• Unless students start by learning how to do an evaluation, what the goal is and what the criteria is, this turns into a popularity contest. Think about it: were your best teachers in school always the ones you liked the most? I teach college and we have students do evaluations, and they are generally useless, dividing neatly into groups of students who personally adore me or those who hate me. In fact, all faculty evaluations should be conducted by someone who understands how to teach (and that is not always true of administrators) or they are not useful.

  1. What an amazing list. Here’s another idea: invite families to come in and observe their children’s learning, interacting or not with them, as they see fit. Barring checking the calendar to see if the class won’t be in the room at a particular time, families should feel free to visit the place where their children spend so much of their daytime hours.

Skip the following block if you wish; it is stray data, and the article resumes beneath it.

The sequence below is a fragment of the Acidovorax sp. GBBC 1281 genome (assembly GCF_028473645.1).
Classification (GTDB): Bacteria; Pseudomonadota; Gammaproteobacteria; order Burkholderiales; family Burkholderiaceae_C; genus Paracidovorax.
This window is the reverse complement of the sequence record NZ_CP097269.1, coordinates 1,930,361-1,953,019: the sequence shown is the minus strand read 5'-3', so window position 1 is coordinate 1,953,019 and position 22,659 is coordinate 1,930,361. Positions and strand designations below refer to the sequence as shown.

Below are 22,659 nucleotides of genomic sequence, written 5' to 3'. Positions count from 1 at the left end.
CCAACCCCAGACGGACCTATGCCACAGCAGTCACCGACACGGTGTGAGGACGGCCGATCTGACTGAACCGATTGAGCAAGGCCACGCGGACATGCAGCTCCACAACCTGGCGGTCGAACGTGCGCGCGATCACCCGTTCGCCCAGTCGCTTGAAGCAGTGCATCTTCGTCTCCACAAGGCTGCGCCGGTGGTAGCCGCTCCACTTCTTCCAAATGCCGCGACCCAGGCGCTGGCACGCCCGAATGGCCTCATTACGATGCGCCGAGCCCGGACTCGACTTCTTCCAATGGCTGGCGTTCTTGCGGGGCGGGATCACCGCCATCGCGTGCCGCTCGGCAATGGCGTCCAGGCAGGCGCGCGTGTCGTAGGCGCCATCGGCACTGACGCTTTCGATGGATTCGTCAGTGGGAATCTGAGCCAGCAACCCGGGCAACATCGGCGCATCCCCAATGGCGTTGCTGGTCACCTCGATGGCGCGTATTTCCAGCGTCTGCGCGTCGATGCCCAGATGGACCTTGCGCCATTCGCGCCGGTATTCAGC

• Elisa, I feel this is an especially great suggestion. I often feel that that boundary between school and parents/families is insurmountable, unless parents come into the school only as teachers and administrators wish. I love this suggestion and it too will be added.

      Thank you.


  2. Pingback: oldsow.wordpress.com: 125 Ways To Make Your School More Democratic (by Kirsten Olson) | Bennitos Blog

  3. I have a special chair in the back of my room for either of the principals, any parent or guardian, administrator, or legislator that might acutally drop in and observe or participate with us. I have even called parents or guardians and ask that come and shadow their student because of behavior issues—some have but MOST have not.

    • Again, like Elisa’s comment above, this is also very powerful. Symbolically, there is a place for those outside the classroom by virtue of the chair.